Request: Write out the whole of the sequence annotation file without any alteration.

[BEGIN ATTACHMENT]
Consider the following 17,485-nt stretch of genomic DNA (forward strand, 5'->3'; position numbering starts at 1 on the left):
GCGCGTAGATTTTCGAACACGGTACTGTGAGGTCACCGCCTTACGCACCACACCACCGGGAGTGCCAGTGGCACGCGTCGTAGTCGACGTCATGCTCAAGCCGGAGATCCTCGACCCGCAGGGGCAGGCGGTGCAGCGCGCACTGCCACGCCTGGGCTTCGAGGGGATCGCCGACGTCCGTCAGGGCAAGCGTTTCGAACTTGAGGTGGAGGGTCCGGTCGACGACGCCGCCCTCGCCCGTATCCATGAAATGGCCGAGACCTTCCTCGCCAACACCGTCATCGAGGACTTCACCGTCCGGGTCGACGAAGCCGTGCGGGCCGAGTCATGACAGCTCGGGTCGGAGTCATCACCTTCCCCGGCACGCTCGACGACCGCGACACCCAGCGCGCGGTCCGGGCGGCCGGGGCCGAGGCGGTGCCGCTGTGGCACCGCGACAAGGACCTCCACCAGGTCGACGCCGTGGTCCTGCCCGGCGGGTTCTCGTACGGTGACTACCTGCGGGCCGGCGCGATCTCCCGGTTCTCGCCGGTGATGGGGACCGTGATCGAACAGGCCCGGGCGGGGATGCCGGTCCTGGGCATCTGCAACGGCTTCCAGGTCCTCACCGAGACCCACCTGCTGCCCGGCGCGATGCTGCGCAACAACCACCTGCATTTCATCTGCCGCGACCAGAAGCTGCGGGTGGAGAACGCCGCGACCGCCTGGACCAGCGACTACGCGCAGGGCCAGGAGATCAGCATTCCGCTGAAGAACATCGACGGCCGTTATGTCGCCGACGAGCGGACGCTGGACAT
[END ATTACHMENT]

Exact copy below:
Consider the following 17,485-nt stretch of genomic DNA (forward strand, 5'->3'; position numbering starts at 1 on the left):
GCGCGTAGATTTTCGAACACGGTACTGTGAGGTCACCGCCTTACGCACCACACCACCGGGAGTGCCAGTGGCACGCGTCGTAGTCGACGTCATGCTCAAGCCGGAGATCCTCGACCCGCAGGGGCAGGCGGTGCAGCGCGCACTGCCACGCCTGGGCTTCGAGGGGATCGCCGACGTCCGTCAGGGCAAGCGTTTCGAACTTGAGGTGGAGGGTCCGGTCGACGACGCCGCCCTCGCCCGTATCCATGAAATGGCCGAGACCTTCCTCGCCAACACCGTCATCGAGGACTTCACCGTCCGGGTCGACGAAGCCGTGCGGGCCGAGTCATGACAGCTCGGGTCGGAGTCATCACCTTCCCCGGCACGCTCGACGACCGCGACACCCAGCGCGCGGTCCGGGCGGCCGGGGCCGAGGCGGTGCCGCTGTGGCACCGCGACAAGGACCTCCACCAGGTCGACGCCGTGGTCCTGCCCGGCGGGTTCTCGTACGGTGACTACCTGCGGGCCGGCGCGATCTCCCGGTTCTCGCCGGTGATGGGGACCGTGATCGAACAGGCCCGGGCGGGGATGCCGGTCCTGGGCATCTGCAACGGCTTCCAGGTCCTCACCGAGACCCACCTGCTGCCCGGCGCGATGCTGCGCAACAACCACCTGCATTTCATCTGCCGCGACCAGAAGCTGCGGGTGGAGAACGCCGCGACCGCCTGGACCAGCGACTACGCGCAGGGCCAGGAGATCAGCATTCCGCTGAAGAACATCGACGGCCGTTATGTCGCCGACGAGCGGACGCTGGACAT